It’s All About Navigation

gold-compassLike a call center system that can drive you to distraction (press one for English), the labels and hierarchy of the “menu” of buttons on your Web site organizes content and helps people find things…or get hopelessly lost. Given that role, many conclude that the success of your navigation is the leading indicator for building confidence in your organization.

Web developers often call the navigation the “information architecture” of your site – an organizing logic that will help users find what they need without a lot of hunting and pecking.

There are two important principles to keep in mind. If you follow them closely and avoid common mistakes, you are on the road to a great Web site. The principles are:

  • Establish level of importance
  • Group related elements


It is easy to spot mistakes that show the level of importance has not been established. The first common error is home button placement.  Although many ready-made templates now opt to have the home button function replaced by the logo, when a true home button is available I like to use it.

I think some users get frustrated when the home button is missing altogether.  Other times Web managers put the home button at the bottom of the navigation bar or off in a separate location, but not in the primary navigation system. This will disorient users who expect the home button to always have a primary position, i.e. the top most level of importance.  Users rely on a home button as a reliable way to guide them back to the top of the site at all times.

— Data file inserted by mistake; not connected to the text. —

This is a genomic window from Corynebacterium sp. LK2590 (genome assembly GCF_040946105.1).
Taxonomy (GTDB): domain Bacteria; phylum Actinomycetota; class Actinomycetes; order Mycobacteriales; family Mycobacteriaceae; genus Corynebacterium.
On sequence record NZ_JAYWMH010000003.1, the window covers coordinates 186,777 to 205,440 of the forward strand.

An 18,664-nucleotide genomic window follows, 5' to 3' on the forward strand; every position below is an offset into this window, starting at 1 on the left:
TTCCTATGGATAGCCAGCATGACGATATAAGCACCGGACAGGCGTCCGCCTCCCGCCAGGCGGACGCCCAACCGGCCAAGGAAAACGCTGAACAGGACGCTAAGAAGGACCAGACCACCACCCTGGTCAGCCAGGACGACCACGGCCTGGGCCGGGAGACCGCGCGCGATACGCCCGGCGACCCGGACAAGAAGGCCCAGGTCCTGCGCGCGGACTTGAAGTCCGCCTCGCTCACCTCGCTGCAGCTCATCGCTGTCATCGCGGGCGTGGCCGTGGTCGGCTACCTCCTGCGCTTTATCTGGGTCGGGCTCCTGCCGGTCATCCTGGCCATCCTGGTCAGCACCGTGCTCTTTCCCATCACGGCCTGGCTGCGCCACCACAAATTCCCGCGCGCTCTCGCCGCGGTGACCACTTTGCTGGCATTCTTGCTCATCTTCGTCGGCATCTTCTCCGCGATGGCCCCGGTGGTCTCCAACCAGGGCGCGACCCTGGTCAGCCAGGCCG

The second common mistake is when a good chunk of “above the fold” real estate is taken up by a static “Welcome” message instead of dynamic content.  This screams “1995” to most Web site visitors and represents the state of sites at the dawn of the Internet.  At the least, include feeds from your Twitter and/or Facebook pages on home.

Today, more robust sites strive to keep this important real estate fresh to entice users to come back.  If you must have a welcome message, label it on top to attract First Time Visitors and let users drill down deeper into your site for the information.

When you create your categories of information it is best to avoid organization names and instead use names that represent the content from the user’s point of view.  Include the organization’s real name for search purposes, but for way-finding stick with user-friendly words.  Congressional websites are a case in point.  It works best to use topics such “services” instead of Hill jargon like “casework”.  It also makes your site “sticky” and interesting when you use active voice and verbs. Think about the impression made when you use the label “Meet Joe” instead of Biography, for example, when you label the link that will guide users to your lawmaker’s biography.


The Rule to Follow: L-A-T-C-H

The issue of grouping related elements can also be tricky. One great tip is to follow the method used by many Information Architects called L-A-T-C-H. This means that you should organize your content along one of five methods:

  • Location
  • Alphabetical
  • Timeline
  • Category
  • Hierarchy

Adopting the LATCH method will help users anticipate your organization structure and find what they are looking for. A common issue on Hill sites is that lengthy lists of links are provided and updated without any regard for grouping them in a recognizable fashion.  Experts also recommend that you sub-group your list into categories when your list of links gets lengthy – using a hybrid of the LATCH idea to best advantage.


Organizing your site in a logical and methodical way has a great payoff. Your order will enhance the user’s ability to navigate your site with ease. It will also ensure a visual consistency that will keep them satisfied.